Cons: Most noticeable.

Ceramic Braces: Good for Adults Who Want Discreet but Quick Orthodontia

Ceramic braces are identical to metal braces in shape and size, but, instead of metal brackets, they have clear or tooth-colored brackets. Some ceramic braces even use tooth-colored archwires to look even more inconspicuous.

Pros: Much subtler than metal braces. Work more quickly than Invisalign option.

Cons: Cost more and break more easily than metal braces. May stain easily without proper care.

Lingual Braces: Good for Adults Who Want Benefits of Metal without the Visibility

Lingual braces are mostly the same as traditional metal braces, but the archwires and brackets are applied to the back of the teeth. As a result, no one will be able to tell from the outside that you have braces.

Pros: Invisible from the front.

Cons: Cost; difficult to maintain; ineffective for serious cases; initial discomfort; adjustments are more difficult and time-intensive than with metal braces.

Clear Plastic Aligners (Invisalign): Good for Moderate Cases Who Value Invisibility Over Speed

With the Invisalign option, your orthodontist will make you 18 to 30 customized clear plastic aligners that resemble a mouth guard. You'll put in a new mouthpiece every couple of weeks. This option is especially attractive to adults because they can brush, floss, and eat normally.

Pros: Almost impossible to see; no wires or brackets; no food restrictions; easy to clean teeth.

Cons: Not effective for severe cases; cost; don't straighten as quickly as other options; can be easy to lose and expensive to replace.

Costs and Treatment Times

The average adult wears braces for 12 to 20 months, costing around $5,000. Most dental insurance plans won't cover braces for patients 18 years of age and older. For this reason, you might want to consider investing in a dental discount plan that will reduce the cost of your braces. The Carefree Dental discount card can help you save anywhere from 15 to 50 percent per visit on your dental care, and is accepted at more than 161,000 dental practices nationwide.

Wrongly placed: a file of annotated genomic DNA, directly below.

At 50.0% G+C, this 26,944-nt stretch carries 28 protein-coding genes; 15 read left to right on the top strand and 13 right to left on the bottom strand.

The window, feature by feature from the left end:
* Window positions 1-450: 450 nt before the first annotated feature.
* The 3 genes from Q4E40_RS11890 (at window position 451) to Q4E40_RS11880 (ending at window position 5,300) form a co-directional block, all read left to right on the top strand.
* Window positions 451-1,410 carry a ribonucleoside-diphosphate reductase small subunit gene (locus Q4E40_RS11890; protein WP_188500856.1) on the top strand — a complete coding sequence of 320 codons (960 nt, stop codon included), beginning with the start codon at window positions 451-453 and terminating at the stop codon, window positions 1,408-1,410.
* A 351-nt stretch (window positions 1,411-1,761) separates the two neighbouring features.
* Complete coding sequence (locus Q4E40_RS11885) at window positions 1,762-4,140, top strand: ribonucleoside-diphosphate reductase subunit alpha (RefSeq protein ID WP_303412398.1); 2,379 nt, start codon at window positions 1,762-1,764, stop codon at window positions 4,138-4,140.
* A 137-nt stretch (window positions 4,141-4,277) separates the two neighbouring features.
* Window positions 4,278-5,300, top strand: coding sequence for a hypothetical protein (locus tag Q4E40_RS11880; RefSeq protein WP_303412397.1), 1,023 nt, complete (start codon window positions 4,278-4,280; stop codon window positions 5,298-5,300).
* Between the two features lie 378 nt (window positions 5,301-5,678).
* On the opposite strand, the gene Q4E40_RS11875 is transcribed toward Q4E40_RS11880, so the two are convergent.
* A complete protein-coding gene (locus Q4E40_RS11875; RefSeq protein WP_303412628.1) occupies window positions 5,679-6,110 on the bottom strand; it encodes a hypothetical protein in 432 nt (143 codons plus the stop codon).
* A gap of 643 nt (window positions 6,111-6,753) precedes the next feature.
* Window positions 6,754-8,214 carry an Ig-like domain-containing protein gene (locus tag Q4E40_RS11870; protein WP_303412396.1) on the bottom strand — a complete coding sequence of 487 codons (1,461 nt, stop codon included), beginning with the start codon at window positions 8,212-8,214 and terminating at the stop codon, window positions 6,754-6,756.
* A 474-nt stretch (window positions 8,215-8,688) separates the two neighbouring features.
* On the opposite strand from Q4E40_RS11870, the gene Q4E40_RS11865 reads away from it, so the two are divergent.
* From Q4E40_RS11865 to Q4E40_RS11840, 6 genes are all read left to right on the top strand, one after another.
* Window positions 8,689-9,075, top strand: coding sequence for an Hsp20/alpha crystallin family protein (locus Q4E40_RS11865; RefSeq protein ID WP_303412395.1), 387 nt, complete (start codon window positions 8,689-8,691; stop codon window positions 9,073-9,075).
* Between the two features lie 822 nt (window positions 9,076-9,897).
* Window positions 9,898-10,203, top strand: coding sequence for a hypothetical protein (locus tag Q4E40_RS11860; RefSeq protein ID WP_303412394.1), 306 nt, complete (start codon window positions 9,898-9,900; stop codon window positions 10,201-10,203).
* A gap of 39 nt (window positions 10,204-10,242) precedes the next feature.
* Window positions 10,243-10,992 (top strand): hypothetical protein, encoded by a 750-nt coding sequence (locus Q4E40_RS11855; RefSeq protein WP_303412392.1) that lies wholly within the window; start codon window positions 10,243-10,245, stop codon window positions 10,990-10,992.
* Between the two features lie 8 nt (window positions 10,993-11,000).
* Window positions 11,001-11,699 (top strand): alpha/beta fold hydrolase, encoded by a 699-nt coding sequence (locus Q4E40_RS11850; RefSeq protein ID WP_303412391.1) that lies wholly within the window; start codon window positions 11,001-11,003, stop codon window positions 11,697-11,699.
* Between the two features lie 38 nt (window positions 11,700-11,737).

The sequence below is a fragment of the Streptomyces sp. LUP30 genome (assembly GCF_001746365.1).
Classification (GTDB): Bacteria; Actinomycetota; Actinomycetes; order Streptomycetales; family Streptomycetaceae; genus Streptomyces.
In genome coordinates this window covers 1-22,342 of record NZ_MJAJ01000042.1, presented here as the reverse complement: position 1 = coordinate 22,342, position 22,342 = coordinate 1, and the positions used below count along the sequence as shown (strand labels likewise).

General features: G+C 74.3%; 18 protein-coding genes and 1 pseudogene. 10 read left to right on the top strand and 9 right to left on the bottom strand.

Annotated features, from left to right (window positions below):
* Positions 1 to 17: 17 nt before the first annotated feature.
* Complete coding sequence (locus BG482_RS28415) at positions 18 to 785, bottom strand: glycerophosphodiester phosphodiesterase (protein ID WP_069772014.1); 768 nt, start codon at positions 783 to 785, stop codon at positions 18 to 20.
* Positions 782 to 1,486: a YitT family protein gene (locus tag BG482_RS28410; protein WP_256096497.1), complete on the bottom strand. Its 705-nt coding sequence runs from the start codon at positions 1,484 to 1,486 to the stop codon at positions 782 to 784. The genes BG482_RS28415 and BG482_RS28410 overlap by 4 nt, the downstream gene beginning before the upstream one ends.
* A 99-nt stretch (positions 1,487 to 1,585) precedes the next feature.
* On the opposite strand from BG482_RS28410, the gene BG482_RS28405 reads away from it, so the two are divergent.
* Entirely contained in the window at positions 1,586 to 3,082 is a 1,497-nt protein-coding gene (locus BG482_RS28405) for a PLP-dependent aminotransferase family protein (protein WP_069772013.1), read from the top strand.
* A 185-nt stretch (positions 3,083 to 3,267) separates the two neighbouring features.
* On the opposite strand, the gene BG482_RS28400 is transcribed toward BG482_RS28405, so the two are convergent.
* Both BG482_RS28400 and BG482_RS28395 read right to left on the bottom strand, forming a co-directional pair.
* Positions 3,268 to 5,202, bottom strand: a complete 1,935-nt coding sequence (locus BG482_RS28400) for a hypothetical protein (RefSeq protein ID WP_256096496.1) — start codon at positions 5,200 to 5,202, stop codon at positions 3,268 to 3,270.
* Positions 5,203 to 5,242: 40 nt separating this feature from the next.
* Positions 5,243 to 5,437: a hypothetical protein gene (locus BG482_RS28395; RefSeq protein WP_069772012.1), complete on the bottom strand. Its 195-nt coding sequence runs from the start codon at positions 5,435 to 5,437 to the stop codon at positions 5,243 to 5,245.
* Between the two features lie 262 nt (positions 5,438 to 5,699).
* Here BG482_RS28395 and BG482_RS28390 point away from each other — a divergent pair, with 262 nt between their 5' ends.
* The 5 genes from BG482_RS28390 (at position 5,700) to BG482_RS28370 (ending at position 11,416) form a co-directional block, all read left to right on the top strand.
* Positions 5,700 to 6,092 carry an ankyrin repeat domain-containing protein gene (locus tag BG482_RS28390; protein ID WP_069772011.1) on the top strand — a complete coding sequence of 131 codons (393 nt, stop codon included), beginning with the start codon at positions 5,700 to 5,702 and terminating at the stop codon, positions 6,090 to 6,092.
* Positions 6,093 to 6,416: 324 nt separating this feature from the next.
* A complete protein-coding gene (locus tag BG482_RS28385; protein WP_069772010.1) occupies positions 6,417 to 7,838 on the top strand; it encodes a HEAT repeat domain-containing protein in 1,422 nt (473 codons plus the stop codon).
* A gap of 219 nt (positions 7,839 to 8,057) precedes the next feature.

What Life Will Be Like with Adult Braces

Adults' teeth don't move as quickly or as painlessly as teens' do, so you can expect some discomfort initially and when you get your braces adjusted. Think of it as the difference between moving teeth in cement instead of JELL-O; adults' teeth just don't cooperate as well. You might find you have trouble speaking and eating at first. However, the discomfort usually only lasts for a few days after an adjustment, and over-the-counter pain relievers typically do the trick.

While you have braces, it's especially important to practice good oral hygiene. If you have traditional metal braces, food and plaque can easily get stuck between your gums and teeth. To prevent this, you'll need to follow your orthodontist's flossing and brushing instructions carefully. Try to limit carbohydrates, carbonation, and sugar to keep your teeth and braces healthy. Diligent oral hygiene will help you avoid tooth decay and may prevent decalcification, or white spots, on your teeth once the braces come off.

What Not to Eat with Braces

Depending on the type of braces you get, you might have a few food restrictions to avoid damaging your appliance. Basically, you should stay away from foods that may harm or pull off your braces. Certain foods can get stuck in your teeth and appliance, bend archwires, and/or dislodge your brackets and bands. Any damage to your appliance will likely result in additional treatment time, so make sure you avoid the following:

  • Sticky foods like gum, caramel, and taffy
  • Popcorn
  • Ice
  • Candy
  • Crusty bread (including pizza crust)
  • Pretzels
  • Corn on the cob
  • Raw carrots
  • Nuts
  • Beef jerky
  • Hard cookies

Preparing for an Initial Consultation

Now that you've done research on your orthodontic options, it's time to consult with a professional about which appliance is right for you. You might consider asking your dentist if he or she can refer you to an experienced orthodontist for a consultation. When you meet with your orthodontist, come prepared with questions, such as:

  • Am I a good candidate for [the type of braces you want]?
  • How much will the recommended appliance cost?
  • How long will I have to wear my braces?
  • Do you have appointments available that work with my schedule? (Some orthodontists have early morning, evening, and Saturday appointment times to accommodate adults' work schedules.)
  • How much experience do you have with adults with my problem?

Getting braces as an adult has never been more affordable or convenient. With so many discreet, effective options to choose from, now is the perfect time to invest in your appearance and your health with adult braces.